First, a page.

Word Word, n. [AS. word; akin to OFries. & OS. word, D. woord, G. wort, Icel. or[eth], Sw. & Dan. ord, Goth. wa['u]rd, OPruss. wirds, Lith. vardas a name, L. verbum a word; or perhaps to Gr. "rh`twr an orator. Cf. Verb.] 1. The spoken sign of a conception or an idea; an articulate or vocal sound, or a combination of articulate and vocal sounds, uttered by the human voice, and by custom expressing an idea or ideas; a single component part of human speech or language; a constituent part of a sentence; a term; a vocable. ``A glutton of words.'' --Piers Plowman. You cram these words into mine ears, against The stomach of my sense. --Shak. Amongst men who confound their ideas with words, there must be endless disputes. --Locke. 2. Hence, the written or printed character, or combination of characters, expressing such a term; as, the words on a page. 3. pl. Talk; discourse; speech; language. Why should calamity be full of words? --Shak. Be thy words severe; Sharp as he merits, but the sword forbear. --Dryden. 4. Account; tidings; message; communication; information; -- used only in the singular. I pray you . . . bring me word thither How the world goes. --Shak. 5. Signal; order; command; direction. Give the word through. --Shak. 6. Language considered as implying the faith or authority of the person who utters it; statement; affirmation; declaration; promise. Obey thy parents; keep thy word justly. --Shak. I know you brave, and take you at your word. --Dryden. I desire not the reader should take my word. --Dryden. 7. pl. Verbal contention; dispute. Some words there grew 'twixt Somerset and me. --Shak. 8. A brief remark or observation; an expression; a phrase, clause, or short sentence. All the law is fulfilled in one word, even in this; Thou shalt love thy neighbor as thyself. --Gal. v. 14. She said; but at the happy word ``he lives,'' My father stooped, re-fathered, o'er my wound. --Tennyson. There is only one other point on which I offer a word of remark. --Dickens. By word of mouth, orally; by actual speaking. --Boyle. Compound word. See under Compound, a. Good word, commendation; favorable account. ``And gave the harmless fellow a good word.'' --Pope. In a word, briefly; to sum up. In word, in declaration; in profession. ``Let us not love in word, . . . but in deed and in truth.'' --1 John iii. 8. Nuns of the Word Incarnate (R. C. Ch.), an order of nuns founded in France in 1625, and approved in 1638. The order, which also exists in the United States, was instituted for the purpose of doing honor to the ``Mystery of the Incarnation of the Son of God.'' The word, or The Word. (Theol.) (a) The gospel message; esp., the Scriptures, as a revelation of God. ``Bold to speak the word without fear.'' --Phil. i. 14. (b) The second person in the Trinity before his manifestation in time by the incarnation; among those who reject a Trinity of persons, some one or all of the divine attributes personified. --John i. 1. To eat one's words, to retract what has been said. To have the words for, to speak for; to act as spokesman. [Obs.] ``Our host hadde the wordes for us all.'' --Chaucer. Word blindness (Physiol.), inability to understand printed or written words or symbols, although the person affected may be able to see quite well, speak fluently, and write correctly. --Landois & Stirling. Word deafness (Physiol.), inability to understand spoken words, though the person affected may hear them and other sounds, and hence is not deaf. Word dumbness (Physiol.), inability to express ideas in verbal language, though the power of speech is unimpaired. Word for word, in the exact words; verbatim; literally; exactly; as, to repeat anything word for word. Word painting, the act of describing an object fully and vividly by words only, so as to present it clearly to the mind, as if in a picture. Word picture, an accurate and vivid description, which presents an object clearly to the mind, as if in a picture. Word square, a series of words so arranged that they can be read vertically and horizontally with like results. Note: H E A R T E M B E R A B U S E R E S I N T R E N T (A word square) Syn: See Term.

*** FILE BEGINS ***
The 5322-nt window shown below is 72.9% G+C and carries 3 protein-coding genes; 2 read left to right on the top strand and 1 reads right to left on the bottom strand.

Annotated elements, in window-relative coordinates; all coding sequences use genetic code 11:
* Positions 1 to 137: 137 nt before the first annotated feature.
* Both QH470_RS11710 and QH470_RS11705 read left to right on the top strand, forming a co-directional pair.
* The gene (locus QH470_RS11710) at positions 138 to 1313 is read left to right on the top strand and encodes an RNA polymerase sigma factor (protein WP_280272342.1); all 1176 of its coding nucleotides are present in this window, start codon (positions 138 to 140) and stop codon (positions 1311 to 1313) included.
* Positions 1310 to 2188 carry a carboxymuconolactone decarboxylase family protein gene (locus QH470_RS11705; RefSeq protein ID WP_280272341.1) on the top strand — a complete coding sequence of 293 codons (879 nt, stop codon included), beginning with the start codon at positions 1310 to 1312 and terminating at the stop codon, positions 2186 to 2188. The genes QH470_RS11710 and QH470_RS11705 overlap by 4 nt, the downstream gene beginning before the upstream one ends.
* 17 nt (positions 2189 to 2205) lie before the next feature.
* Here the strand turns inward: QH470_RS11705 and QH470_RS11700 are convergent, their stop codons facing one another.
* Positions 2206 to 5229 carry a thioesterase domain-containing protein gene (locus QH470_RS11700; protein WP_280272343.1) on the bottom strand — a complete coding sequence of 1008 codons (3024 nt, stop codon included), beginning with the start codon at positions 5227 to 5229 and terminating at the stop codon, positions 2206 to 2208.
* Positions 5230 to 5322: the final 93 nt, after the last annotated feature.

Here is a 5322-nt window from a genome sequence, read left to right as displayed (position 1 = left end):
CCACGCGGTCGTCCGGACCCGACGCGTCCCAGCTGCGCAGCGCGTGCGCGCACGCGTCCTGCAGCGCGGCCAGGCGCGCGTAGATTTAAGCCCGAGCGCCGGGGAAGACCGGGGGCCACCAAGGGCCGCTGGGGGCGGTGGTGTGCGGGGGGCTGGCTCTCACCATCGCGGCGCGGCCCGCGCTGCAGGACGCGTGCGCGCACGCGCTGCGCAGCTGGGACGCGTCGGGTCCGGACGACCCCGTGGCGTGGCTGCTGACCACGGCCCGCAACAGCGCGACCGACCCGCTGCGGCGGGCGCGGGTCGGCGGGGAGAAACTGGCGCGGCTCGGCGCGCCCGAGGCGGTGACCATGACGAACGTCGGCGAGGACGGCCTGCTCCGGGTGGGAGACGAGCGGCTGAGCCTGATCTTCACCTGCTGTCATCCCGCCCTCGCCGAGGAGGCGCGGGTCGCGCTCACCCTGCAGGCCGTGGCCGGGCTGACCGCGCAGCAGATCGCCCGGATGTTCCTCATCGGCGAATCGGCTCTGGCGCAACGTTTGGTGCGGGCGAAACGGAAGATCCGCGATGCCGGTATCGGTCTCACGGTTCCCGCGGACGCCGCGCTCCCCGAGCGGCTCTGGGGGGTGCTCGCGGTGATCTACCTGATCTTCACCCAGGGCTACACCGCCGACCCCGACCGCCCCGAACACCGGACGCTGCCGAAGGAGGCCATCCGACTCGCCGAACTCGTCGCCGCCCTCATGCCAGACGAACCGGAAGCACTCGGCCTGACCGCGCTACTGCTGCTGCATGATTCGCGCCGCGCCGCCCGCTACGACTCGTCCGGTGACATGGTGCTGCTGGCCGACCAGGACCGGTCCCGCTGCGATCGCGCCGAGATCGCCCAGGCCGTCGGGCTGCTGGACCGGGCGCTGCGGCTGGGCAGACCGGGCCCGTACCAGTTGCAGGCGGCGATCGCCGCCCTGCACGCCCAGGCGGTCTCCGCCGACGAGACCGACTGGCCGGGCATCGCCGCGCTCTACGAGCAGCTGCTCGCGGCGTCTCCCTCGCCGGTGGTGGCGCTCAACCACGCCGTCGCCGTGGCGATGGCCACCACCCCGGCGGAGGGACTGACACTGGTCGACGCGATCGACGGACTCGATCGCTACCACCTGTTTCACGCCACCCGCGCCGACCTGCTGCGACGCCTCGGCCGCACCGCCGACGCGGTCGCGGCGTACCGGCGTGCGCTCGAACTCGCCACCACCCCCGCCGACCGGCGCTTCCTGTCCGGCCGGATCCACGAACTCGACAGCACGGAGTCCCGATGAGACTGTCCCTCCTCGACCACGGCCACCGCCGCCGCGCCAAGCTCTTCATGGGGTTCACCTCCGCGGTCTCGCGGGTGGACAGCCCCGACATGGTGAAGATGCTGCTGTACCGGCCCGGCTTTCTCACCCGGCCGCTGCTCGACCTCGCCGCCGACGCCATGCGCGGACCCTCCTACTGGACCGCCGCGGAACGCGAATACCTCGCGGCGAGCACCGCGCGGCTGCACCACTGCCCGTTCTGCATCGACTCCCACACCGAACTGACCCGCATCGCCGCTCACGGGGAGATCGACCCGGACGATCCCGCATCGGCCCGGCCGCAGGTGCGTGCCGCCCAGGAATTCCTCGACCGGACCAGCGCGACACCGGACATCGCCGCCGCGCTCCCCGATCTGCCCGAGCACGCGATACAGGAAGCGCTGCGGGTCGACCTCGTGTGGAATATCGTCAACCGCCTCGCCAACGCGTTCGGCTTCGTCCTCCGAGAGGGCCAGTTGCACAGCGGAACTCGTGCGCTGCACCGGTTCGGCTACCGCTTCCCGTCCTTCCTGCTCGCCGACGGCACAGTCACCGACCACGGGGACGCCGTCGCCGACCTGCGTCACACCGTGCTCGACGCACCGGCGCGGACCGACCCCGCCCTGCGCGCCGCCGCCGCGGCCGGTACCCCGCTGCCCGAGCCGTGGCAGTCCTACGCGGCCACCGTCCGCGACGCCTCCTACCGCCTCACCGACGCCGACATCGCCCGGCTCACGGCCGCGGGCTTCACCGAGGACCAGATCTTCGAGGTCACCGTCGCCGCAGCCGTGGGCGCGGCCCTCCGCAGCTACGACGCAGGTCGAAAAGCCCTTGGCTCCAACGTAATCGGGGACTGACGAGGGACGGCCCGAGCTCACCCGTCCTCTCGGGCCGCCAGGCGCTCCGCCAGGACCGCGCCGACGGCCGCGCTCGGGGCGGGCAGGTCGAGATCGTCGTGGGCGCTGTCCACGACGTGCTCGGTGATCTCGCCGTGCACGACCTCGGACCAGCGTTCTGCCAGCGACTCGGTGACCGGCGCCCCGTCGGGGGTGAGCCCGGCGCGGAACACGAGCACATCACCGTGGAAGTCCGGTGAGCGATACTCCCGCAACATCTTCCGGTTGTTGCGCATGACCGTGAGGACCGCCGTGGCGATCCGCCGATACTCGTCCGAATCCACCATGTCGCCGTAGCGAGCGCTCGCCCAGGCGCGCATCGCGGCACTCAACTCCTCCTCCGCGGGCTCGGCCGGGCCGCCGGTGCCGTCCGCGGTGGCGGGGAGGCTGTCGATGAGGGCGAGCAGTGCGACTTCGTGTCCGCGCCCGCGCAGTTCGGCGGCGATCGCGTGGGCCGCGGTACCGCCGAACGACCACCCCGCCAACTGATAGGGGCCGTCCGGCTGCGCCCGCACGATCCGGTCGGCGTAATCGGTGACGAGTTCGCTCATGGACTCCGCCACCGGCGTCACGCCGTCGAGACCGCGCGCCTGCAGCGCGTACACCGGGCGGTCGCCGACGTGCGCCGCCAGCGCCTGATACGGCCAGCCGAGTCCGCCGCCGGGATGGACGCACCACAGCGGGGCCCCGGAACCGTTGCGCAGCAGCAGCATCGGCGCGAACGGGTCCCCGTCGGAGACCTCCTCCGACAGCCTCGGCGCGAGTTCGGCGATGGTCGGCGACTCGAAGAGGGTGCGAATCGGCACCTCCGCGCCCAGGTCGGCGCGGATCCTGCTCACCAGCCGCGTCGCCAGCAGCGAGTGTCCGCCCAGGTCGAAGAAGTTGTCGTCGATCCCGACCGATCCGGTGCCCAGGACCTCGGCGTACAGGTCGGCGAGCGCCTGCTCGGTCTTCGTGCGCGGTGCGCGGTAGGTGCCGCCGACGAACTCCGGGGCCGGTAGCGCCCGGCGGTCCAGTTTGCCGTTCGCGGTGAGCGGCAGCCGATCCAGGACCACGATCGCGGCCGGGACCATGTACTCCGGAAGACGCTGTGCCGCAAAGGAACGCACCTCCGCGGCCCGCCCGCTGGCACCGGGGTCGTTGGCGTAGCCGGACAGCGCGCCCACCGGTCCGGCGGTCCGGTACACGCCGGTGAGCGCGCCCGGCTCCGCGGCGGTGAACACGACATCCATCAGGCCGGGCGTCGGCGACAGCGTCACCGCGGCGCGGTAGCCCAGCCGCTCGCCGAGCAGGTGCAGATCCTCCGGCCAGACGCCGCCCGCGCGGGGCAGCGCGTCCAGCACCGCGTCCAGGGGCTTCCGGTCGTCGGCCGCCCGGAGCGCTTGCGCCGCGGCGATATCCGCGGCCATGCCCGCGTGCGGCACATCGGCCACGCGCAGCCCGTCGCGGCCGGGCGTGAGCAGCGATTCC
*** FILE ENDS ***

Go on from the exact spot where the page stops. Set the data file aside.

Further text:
Webster's 1913 Dictionary